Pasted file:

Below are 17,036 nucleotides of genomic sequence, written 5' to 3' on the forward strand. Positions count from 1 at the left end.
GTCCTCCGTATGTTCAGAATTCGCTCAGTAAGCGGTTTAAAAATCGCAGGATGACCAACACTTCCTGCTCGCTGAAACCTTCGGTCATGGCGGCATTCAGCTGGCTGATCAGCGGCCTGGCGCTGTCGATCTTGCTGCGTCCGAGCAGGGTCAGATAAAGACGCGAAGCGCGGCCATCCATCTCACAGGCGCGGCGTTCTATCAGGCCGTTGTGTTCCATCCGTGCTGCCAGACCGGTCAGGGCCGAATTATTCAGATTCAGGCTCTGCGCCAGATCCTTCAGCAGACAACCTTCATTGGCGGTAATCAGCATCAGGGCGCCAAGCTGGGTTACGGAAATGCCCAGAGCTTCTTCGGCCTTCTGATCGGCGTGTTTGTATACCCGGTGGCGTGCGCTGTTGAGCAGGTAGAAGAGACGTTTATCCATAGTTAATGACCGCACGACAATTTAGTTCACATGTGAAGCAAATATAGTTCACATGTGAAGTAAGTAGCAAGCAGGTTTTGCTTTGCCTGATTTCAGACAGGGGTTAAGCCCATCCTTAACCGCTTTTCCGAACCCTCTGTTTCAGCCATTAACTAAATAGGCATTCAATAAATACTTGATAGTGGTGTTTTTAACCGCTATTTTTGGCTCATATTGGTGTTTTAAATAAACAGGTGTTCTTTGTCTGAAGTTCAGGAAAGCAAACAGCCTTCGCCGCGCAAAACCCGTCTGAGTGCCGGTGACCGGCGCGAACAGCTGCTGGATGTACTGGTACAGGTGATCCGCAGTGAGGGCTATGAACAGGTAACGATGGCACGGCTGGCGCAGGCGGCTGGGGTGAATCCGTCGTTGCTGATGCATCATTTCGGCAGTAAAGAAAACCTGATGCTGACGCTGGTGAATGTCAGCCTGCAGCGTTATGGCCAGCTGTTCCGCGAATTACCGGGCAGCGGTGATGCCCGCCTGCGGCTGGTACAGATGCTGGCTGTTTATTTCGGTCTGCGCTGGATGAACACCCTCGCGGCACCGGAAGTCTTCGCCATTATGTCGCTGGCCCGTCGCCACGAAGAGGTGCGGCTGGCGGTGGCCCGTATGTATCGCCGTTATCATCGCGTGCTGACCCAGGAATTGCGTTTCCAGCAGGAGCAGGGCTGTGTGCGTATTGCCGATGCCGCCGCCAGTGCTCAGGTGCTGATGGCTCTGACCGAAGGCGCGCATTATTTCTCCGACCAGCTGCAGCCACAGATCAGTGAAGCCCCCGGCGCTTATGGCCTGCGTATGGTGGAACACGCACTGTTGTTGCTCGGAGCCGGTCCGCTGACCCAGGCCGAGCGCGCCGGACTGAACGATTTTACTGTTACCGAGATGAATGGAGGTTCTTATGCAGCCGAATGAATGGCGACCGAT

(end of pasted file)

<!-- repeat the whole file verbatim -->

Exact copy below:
Below are 17,036 nucleotides of genomic sequence, written 5' to 3' on the forward strand. Positions count from 1 at the left end.
GTCCTCCGTATGTTCAGAATTCGCTCAGTAAGCGGTTTAAAAATCGCAGGATGACCAACACTTCCTGCTCGCTGAAACCTTCGGTCATGGCGGCATTCAGCTGGCTGATCAGCGGCCTGGCGCTGTCGATCTTGCTGCGTCCGAGCAGGGTCAGATAAAGACGCGAAGCGCGGCCATCCATCTCACAGGCGCGGCGTTCTATCAGGCCGTTGTGTTCCATCCGTGCTGCCAGACCGGTCAGGGCCGAATTATTCAGATTCAGGCTCTGCGCCAGATCCTTCAGCAGACAACCTTCATTGGCGGTAATCAGCATCAGGGCGCCAAGCTGGGTTACGGAAATGCCCAGAGCTTCTTCGGCCTTCTGATCGGCGTGTTTGTATACCCGGTGGCGTGCGCTGTTGAGCAGGTAGAAGAGACGTTTATCCATAGTTAATGACCGCACGACAATTTAGTTCACATGTGAAGCAAATATAGTTCACATGTGAAGTAAGTAGCAAGCAGGTTTTGCTTTGCCTGATTTCAGACAGGGGTTAAGCCCATCCTTAACCGCTTTTCCGAACCCTCTGTTTCAGCCATTAACTAAATAGGCATTCAATAAATACTTGATAGTGGTGTTTTTAACCGCTATTTTTGGCTCATATTGGTGTTTTAAATAAACAGGTGTTCTTTGTCTGAAGTTCAGGAAAGCAAACAGCCTTCGCCGCGCAAAACCCGTCTGAGTGCCGGTGACCGGCGCGAACAGCTGCTGGATGTACTGGTACAGGTGATCCGCAGTGAGGGCTATGAACAGGTAACGATGGCACGGCTGGCGCAGGCGGCTGGGGTGAATCCGTCGTTGCTGATGCATCATTTCGGCAGTAAAGAAAACCTGATGCTGACGCTGGTGAATGTCAGCCTGCAGCGTTATGGCCAGCTGTTCCGCGAATTACCGGGCAGCGGTGATGCCCGCCTGCGGCTGGTACAGATGCTGGCTGTTTATTTCGGTCTGCGCTGGATGAACACCCTCGCGGCACCGGAAGTCTTCGCCATTATGTCGCTGGCCCGTCGCCACGAAGAGGTGCGGCTGGCGGTGGCCCGTATGTATCGCCGTTATCATCGCGTGCTGACCCAGGAATTGCGTTTCCAGCAGGAGCAGGGCTGTGTGCGTATTGCCGATGCCGCCGCCAGTGCTCAGGTGCTGATGGCTCTGACCGAAGGCGCGCATTATTTCTCCGACCAGCTGCAGCCACAGATCAGTGAAGCCCCCGGCGCTTATGGCCTGCGTATGGTGGAACACGCACTGTTGTTGCTCGGAGCCGGTCCGCTGACCCAGGCCGAGCGCGCCGGACTGAACGATTTTACTGTTACCGAGATGAATGGAGGTTCTTATGCAGCCGAATGAATGGCGACCGAT